In sum, Conley will serve as turbo fuel to the offensive games of every other Utah starter. He’ll allow Mitchell to rest from playmaking and take over as a pure shooting guard, a place he should thrive. There is a domino effect here, too, since the Jazz’s previous No. 2 scorer, Joe Ingles, can now operate as the third scorer. He should thrive from the three-point range in that role.

“Ingles settles back into a role as a secondary creator against scrambled defenses,” Lowe wrote. “He has drained at least 40 percent of his catch-and-shoot 3s in each of the last four seasons, and cracked the 46 percent barrier — wow! — in both 2016-17 and 2017-18 before a slight downturn last season.”

“Acquiring Conley slots everyone into a more natural hierarchy. Very quietly, Conley had an All-NBA-caliber season in what ended up as his Memphis swan song. He can share the controls with Mitchell; both will munch on more catch-and-shoot 3s as a result. Conley is a steadier and more precise crunch-time ball handler who can calm Utah’s offense amid the late-game frenzy.”

-Zach Lowe, ESPN.com

On top of that, Conley’s strength — pick and roll offense — matches the Jazz’s strength. This should be great news for Utah’s lob-catching big men, Rudy Gobert and Derrick Favors.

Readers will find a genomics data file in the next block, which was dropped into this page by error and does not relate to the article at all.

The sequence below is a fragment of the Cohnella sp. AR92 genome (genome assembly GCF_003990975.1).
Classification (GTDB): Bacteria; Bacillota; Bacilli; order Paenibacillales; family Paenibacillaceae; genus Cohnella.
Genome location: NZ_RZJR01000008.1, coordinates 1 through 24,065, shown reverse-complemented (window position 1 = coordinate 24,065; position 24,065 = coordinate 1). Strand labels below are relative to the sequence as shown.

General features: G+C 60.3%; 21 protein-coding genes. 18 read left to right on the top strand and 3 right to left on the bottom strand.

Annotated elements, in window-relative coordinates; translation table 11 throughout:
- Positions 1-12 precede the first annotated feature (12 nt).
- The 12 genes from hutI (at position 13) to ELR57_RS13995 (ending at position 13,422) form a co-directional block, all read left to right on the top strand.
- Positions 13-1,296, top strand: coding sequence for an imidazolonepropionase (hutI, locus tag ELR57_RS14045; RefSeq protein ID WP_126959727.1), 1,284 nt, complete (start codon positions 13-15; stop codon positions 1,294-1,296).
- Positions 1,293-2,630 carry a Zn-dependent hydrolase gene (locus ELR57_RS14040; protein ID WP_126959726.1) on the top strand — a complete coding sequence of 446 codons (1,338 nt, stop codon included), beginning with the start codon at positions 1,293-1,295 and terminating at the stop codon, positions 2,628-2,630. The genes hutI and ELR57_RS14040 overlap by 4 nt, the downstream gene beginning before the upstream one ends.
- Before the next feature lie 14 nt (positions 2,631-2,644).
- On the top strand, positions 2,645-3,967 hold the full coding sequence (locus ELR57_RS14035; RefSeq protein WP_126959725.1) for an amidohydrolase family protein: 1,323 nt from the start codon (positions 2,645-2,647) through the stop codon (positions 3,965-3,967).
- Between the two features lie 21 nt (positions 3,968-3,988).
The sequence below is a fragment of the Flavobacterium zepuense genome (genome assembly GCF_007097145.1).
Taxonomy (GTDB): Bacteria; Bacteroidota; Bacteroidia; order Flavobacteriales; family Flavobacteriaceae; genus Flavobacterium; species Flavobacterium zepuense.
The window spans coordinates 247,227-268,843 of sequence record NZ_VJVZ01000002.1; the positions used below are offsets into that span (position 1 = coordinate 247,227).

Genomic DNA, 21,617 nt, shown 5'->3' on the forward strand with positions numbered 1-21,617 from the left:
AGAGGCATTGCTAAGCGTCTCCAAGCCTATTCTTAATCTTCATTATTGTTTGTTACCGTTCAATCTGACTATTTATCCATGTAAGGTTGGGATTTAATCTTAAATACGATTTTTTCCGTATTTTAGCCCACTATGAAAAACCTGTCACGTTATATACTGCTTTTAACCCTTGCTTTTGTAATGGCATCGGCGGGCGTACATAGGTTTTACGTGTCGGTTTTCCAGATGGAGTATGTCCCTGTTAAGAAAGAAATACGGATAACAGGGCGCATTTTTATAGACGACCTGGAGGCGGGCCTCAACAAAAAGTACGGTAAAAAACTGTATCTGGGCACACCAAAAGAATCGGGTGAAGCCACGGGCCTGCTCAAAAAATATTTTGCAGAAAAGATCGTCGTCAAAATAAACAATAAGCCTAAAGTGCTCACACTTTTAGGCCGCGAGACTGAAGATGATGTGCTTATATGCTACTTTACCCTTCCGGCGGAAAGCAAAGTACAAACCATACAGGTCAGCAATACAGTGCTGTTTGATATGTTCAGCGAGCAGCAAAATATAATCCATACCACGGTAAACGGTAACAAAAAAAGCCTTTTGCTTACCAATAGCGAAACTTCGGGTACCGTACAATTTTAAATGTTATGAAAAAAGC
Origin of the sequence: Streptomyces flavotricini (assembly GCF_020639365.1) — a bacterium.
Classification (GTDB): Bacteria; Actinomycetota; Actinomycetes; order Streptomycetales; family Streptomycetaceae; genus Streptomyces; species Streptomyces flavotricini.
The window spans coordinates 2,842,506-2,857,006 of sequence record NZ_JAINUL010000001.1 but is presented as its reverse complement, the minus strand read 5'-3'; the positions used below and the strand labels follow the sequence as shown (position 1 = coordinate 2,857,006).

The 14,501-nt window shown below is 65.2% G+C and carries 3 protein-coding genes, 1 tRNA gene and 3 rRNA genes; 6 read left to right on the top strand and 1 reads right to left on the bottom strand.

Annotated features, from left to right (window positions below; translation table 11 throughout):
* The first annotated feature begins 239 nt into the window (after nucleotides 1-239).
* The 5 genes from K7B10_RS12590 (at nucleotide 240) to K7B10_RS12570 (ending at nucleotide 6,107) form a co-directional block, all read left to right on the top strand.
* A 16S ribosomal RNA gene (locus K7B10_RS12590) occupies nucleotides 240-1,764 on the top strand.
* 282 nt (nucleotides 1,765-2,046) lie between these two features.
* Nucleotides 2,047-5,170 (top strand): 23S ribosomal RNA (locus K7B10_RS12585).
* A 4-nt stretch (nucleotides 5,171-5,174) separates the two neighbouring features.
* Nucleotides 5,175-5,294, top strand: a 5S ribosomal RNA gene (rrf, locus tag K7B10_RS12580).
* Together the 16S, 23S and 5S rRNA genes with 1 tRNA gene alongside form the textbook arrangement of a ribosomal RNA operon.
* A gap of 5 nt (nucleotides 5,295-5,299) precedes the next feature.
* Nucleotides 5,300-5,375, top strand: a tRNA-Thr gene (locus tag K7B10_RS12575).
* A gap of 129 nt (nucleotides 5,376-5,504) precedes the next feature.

Conley ranks annually as one of the league’s most efficient scorers in the pick-and-roll,” Kevin O’Connor wrote for The Ringer. “Now he’ll join a Jazz team that finished more possessions using the pick-and-roll than any other team in the NBA, according to Synergy. Conley is so good because he changes tempos and can score from all areas of the court. Over the past six seasons, he’s hit 36 percent of his dribble-jumper 3s, 41.9 percent of his dribble-jumper 2s, and 57.6 percent of his shots around the rim. The man knows how to score. And he can pass, too. Mitchell has shot 40.1 percent on catch-and-shoot 3s in his career, and Conley will feed him more of those chances. Rudy Gobert could be in for a career-best season finishing lobs.”

[H/t to sportswriter Teddy Rydquist for writing and research help with this post]